During a elementary IQ finals match at a tournament I was at, a team's battery went down. An adult coach proceeded to throw the team a fresh battery, in the middle of the match. Is this an illegal action in any way? Mainly referring to rules R12 or G2?
Coach Interaction During Match
First, this would not be considered an R12 violation. R12 is intended to prevent Teams from using additional Robot Batteries as counterweights or finding ways to double their available power. As noted in this Q&A, swapping out a battery mid-Match is not illegal, provided that it is done under a legal G17 / RSC5 interaction.
G2 is quoted below, with a portion bolded for emphasis:
<G2> VEX IQ is a student-centered program. Adults may assist Students in urgent situations, but adults should never work on or program a Robot without Students on that Team being present and actively participating. Students should be prepared to demonstrate an active understanding of their Robot’s construction and programming to judges or event staff.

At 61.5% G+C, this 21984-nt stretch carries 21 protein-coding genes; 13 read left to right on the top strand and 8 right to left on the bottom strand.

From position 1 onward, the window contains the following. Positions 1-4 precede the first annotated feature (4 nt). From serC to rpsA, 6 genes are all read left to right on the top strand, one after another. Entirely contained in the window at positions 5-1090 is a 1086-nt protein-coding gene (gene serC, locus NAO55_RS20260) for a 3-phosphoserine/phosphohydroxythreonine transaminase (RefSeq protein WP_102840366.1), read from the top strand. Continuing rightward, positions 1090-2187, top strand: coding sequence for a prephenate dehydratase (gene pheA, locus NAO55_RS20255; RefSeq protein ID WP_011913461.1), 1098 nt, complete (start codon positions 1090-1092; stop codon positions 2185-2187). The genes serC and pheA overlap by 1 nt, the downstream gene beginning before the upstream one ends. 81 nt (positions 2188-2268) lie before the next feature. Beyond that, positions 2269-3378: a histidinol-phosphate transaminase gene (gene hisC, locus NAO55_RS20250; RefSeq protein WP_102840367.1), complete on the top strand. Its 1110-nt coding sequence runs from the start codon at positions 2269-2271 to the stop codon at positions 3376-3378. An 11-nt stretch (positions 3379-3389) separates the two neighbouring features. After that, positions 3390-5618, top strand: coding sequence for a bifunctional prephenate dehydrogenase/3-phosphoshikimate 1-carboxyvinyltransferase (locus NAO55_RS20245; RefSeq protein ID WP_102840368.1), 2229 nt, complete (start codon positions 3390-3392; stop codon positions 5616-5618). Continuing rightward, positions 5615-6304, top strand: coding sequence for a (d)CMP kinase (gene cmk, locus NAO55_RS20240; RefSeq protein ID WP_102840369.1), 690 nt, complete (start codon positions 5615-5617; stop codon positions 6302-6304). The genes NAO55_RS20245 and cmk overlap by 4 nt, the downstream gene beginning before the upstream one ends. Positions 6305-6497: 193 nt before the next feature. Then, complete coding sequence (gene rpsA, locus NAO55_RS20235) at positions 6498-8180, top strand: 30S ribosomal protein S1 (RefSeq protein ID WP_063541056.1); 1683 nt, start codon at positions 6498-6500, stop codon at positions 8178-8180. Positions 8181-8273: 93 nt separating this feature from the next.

Some amount of adult mentorship, teaching, and/or guidance is an expected and encouraged facet of the VEX IQ Challenge. No one is born an expert in robotics! However, obstacles should always be viewed as teaching opportunities, not tasks for an adult to solve without Students present and actively participating. Violation of this rule could be considered a violation of <G1> and/or the REC Foundation Code of Conduct.
In the specific scenario that you have described, this would likely be considered an "urgent situation", especially because the Students were the ones who identified the root cause of the problem and physically changed the battery ("worked on the the Robot") mid-Match.
Therefore, the act of a Team receiving a spare battery mid-Match is not illegal in itself.
With that being said, we definitely do not want adults to get into the habit of throwing batteries at Students! This could be deemed an S1, G1, G2, or Code of Conduct violation, depending on the manner in which it is handled in the context of the event. It would be impossible for us to provide a blanket response that would encompass all possible hypothetical interactions.